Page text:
What Is A Wildcard Redirect?

wildcard redirect

Wildcard redirects allow you to redirect all URLs to a certain folder on your website. However, there are times when relocating your website is unavoidable. For example, this might result from redesigning, rebranding, or traffic redirection to new content.

But how do you make this process go as smoothly as possible? How can you ensure that your website’s performance in search engine results is unaffected? How do you ensure that your users never get 404 errors?

Redirects are one of the easiest and most efficient ways to accomplish this. Redirects tell search engines and visitors which pages are no longer accessible and where they should go instead.

A wildcard redirect is one way to ensure that users end up exactly where you want them – regardless of how they type in your address or whether they leave out any details.

This article will explain how these work and why they are useful in practice.

What is a wildcard redirect?

A wildcard redirect is a type of redirect that allows you to redirect all traffic from one domain to another. This is useful if you want to move all of your traffic from one domain to another or if you want to redirect all traffic from a specific subdomain to another domain.

It is a redirecting option that allows browsers to reach your website regardless of the subdomain they requested (www.yourdomain.com or even anyname.yourdomain.com) without setting up specific directories for those requests in advance. It is also known as a “catch-all subdomain” or “wildcard subdomain.”

Catch-all subdomains also enable browsers to redirect requests for a mistyped, non-existent, or arbitrary subdomain to a valid webpage on your website.

How does a Wildcard Redirect work?

A wildcard redirect is a type of URL redirection that allows you to redirect all URLs that match a certain pattern to a single destination URL. This can be useful if you want to redirect multiple old URLs to a new URL or if you want to create vanity URLs for marketing purposes.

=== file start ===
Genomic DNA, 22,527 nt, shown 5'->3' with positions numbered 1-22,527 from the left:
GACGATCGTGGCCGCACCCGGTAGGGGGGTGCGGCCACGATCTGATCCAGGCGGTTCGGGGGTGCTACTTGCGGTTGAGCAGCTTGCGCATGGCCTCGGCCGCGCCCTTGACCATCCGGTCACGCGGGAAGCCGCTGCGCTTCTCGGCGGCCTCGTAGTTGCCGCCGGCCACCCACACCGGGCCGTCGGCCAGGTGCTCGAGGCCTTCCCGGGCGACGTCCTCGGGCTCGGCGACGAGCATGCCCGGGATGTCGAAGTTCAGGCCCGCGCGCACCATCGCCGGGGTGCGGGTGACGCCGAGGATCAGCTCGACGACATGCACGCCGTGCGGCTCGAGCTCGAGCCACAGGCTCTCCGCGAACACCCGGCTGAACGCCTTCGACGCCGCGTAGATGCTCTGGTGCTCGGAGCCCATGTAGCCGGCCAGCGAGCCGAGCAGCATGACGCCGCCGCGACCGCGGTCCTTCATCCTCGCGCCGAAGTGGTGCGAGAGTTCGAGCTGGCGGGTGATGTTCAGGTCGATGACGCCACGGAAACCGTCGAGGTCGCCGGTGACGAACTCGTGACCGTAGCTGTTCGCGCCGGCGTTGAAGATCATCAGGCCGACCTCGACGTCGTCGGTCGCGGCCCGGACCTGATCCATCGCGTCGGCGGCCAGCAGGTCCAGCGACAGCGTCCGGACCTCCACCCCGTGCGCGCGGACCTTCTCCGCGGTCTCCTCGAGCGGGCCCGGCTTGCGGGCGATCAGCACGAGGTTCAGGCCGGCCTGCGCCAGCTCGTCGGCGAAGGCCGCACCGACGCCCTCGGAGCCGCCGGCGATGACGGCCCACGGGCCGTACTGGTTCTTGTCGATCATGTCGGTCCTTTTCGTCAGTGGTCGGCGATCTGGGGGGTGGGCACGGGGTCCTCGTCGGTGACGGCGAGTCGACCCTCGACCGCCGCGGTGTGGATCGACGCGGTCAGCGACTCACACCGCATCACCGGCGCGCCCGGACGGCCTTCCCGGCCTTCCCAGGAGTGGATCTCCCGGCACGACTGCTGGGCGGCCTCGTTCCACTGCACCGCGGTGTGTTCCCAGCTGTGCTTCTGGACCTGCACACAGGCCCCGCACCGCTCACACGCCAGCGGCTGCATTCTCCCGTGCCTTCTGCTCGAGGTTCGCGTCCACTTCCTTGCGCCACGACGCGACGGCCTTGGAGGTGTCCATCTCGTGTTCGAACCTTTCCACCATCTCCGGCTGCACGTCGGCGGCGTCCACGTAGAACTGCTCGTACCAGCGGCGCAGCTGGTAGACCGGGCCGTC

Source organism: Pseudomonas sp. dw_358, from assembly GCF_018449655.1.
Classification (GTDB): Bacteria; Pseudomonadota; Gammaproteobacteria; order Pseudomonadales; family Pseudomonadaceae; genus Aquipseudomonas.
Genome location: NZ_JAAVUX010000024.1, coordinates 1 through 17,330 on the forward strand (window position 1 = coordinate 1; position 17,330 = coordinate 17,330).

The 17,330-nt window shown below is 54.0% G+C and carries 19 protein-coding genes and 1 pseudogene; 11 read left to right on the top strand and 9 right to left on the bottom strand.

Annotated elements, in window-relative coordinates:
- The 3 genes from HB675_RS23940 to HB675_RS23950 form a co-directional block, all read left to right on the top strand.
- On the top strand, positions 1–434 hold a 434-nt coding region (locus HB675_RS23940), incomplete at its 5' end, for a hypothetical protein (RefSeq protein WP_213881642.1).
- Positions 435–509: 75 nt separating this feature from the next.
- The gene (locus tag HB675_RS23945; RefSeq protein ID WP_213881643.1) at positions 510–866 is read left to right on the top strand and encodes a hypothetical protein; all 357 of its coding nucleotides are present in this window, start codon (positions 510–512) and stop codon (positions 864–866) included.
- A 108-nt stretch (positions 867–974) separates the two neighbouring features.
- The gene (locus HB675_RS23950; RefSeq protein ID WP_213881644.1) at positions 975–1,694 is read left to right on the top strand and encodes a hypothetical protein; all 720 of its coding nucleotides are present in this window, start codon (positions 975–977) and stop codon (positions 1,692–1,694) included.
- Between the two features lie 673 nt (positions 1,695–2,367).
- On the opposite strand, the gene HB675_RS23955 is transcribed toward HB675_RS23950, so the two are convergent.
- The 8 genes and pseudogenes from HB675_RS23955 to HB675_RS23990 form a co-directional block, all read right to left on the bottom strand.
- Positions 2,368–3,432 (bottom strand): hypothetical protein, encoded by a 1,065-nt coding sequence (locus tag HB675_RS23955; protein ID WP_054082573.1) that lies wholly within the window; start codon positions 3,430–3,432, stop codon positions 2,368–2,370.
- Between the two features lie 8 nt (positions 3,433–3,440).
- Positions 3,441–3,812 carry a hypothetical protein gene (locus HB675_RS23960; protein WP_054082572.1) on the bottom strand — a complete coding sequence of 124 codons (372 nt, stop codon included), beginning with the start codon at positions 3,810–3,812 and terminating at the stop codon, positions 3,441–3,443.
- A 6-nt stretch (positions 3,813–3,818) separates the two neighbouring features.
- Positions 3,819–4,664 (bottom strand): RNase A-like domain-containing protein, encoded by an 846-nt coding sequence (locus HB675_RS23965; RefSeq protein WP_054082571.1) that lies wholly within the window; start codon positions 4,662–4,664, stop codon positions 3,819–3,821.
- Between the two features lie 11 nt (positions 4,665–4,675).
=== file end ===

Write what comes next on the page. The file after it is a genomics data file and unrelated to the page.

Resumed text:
Landing page example:

For example, let’s say you have an eCommerce website and want to redirect all product pages from your old domain name (example.com) to your new domain name (example-store.com). You could do this with a wildcard redirect by setting up the following rule:

*.example.com -> https://www.example-store.

Website migration example

Wildcard redirects are often used when moving websites from one domain to another. For example, let’s say you have an old website at www.example.com and want to move it to www.newexample.com.

You could set up two separate redirects for each page on the old site (www. example.com/page1 to www.newexample.com/page1, www.example.com/page2 to www.newexample.com/page2, etc.), but that would be a lot of work.

Instead, you can set up a wildcard redirect from www.example.com/* to www.newexample.com/*, redirecting all traffic from the old site to the new site.

Benefits and uses of Wildcard Redirect

moving files

Web admins are well known for employing catch-all redirect to redirect massive volumes of files or pages to a new domain.

This can be useful in several scenarios:

  • You’re changing domains and want to ensure that anyone who visits your old domain will be automatically redirected to your new one.
  • You want to consolidate multiple domains into one main website. For example, if you have acquired another company and their domain now points to your website, you can set up a wildcard redirect so that all traffic from that domain is routed through yours.
  • You want to set up a temporary redirect while making changes to your website. This allows you to redirect visitors to a temporary holding page, so they’re not seeing a broken website while you’re working on it.
  • They are also used when restructuring a website when files must be transferred from one folder to another.
  • You want to create a vanity URL. For example, you may want to set up a redirect from www.example.com/go to www.example.com/products so that visitors can more easily find your products page.